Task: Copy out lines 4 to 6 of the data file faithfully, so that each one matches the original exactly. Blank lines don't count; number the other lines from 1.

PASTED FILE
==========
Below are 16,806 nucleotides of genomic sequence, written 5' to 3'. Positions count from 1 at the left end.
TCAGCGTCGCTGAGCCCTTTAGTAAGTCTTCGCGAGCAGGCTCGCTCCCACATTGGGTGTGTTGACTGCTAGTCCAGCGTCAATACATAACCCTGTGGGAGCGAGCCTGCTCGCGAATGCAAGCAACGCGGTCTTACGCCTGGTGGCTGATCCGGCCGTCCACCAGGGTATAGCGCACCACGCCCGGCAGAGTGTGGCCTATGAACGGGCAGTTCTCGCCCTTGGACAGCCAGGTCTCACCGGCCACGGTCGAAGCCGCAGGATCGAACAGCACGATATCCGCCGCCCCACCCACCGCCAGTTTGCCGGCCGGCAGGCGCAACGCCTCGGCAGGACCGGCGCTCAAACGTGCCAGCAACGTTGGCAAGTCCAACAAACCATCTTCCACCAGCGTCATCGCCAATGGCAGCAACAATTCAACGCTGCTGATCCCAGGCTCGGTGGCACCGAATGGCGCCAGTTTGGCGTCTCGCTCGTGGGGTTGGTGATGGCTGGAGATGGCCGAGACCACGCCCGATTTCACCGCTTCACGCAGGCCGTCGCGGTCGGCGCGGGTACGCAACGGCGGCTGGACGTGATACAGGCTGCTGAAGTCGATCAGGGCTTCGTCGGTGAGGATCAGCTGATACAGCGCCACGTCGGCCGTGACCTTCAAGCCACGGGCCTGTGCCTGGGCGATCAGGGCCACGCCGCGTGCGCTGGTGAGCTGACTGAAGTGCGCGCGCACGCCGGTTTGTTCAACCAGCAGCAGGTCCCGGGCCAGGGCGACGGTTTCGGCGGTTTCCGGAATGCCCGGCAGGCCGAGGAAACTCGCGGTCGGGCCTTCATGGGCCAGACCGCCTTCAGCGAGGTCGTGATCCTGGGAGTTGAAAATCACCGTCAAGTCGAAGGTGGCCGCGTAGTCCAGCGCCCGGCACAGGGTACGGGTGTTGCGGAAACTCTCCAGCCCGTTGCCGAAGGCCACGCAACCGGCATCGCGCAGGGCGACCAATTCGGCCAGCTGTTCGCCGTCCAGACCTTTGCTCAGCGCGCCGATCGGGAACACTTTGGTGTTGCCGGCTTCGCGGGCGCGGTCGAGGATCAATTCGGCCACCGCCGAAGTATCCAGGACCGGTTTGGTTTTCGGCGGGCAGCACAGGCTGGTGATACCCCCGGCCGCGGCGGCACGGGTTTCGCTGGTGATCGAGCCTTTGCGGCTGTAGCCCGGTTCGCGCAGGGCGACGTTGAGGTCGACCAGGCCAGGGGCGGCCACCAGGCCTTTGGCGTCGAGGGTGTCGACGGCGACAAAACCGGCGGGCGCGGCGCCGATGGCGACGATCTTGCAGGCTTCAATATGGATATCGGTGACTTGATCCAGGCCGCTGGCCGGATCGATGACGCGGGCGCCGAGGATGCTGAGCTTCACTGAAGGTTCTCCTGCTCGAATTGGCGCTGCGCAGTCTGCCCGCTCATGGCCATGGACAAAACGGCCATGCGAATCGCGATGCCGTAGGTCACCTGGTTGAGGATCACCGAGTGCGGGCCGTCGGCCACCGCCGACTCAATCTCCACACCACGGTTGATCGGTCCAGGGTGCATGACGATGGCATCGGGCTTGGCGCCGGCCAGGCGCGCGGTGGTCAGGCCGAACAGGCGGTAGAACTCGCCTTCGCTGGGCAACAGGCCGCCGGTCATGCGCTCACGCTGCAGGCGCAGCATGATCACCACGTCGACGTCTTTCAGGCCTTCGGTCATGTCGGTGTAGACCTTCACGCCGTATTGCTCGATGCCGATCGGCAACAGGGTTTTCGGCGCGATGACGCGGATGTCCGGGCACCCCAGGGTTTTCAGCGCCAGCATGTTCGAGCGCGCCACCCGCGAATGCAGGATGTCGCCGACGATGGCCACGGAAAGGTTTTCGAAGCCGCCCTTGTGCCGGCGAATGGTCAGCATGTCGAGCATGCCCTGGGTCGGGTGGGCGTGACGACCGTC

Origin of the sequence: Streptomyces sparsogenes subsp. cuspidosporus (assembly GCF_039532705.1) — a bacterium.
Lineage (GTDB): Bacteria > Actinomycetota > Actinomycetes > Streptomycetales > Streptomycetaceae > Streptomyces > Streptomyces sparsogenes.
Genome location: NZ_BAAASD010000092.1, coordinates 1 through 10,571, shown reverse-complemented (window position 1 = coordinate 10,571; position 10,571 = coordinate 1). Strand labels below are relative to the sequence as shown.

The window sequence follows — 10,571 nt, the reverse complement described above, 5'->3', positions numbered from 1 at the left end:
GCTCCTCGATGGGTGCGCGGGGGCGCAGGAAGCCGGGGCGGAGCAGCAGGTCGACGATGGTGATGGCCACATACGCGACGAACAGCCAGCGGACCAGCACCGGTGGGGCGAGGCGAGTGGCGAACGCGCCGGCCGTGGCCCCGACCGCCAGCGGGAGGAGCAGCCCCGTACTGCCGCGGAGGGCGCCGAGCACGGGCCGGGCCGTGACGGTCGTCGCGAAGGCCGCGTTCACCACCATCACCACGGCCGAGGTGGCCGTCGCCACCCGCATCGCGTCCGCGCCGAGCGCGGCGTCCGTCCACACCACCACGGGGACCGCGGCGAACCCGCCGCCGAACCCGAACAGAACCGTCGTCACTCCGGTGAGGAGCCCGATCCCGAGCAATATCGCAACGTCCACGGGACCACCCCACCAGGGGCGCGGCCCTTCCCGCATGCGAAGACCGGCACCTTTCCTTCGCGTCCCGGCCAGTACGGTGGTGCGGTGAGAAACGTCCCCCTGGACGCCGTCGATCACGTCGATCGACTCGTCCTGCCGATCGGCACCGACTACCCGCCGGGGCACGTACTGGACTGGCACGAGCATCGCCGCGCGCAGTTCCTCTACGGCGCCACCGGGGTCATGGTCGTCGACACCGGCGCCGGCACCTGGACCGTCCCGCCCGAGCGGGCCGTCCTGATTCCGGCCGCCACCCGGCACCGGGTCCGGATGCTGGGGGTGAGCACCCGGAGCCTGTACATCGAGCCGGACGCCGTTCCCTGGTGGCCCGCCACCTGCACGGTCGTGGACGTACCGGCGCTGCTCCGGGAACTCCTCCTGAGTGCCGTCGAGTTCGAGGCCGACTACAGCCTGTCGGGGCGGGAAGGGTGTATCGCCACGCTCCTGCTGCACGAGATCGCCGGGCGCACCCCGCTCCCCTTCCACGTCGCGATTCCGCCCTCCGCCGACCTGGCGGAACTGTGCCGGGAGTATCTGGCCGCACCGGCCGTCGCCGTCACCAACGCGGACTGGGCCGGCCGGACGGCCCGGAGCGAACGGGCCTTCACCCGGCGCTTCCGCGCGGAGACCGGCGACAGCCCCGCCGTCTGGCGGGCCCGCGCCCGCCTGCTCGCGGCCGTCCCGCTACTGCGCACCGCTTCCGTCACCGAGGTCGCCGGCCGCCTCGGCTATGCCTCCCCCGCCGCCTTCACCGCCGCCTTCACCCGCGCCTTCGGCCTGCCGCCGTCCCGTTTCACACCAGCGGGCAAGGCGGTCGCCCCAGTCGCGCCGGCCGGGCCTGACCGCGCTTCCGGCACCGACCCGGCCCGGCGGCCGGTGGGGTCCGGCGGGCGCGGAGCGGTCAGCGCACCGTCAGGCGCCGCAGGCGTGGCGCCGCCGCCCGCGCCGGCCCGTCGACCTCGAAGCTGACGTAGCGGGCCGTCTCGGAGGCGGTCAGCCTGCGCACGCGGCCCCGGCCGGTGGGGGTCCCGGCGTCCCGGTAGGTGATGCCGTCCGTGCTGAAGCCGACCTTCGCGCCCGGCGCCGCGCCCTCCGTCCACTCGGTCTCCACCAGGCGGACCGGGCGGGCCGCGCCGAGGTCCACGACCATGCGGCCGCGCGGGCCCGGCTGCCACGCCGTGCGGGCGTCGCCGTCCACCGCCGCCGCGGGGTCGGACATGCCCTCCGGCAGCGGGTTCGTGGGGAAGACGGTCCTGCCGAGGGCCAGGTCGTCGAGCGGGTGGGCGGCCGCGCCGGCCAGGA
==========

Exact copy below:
Lineage (GTDB): Bacteria > Actinomycetota > Actinomycetes > Streptomycetales > Streptomycetaceae > Streptomyces > Streptomyces sparsogenes.
Genome location: NZ_BAAASD010000092.1, coordinates 1 through 10,571, shown reverse-complemented (window position 1 = coordinate 10,571; position 10,571 = coordinate 1). Strand labels below are relative to the sequence as shown.

The window sequence follows — 10,571 nt, the reverse complement described above, 5'->3', positions numbered from 1 at the left end: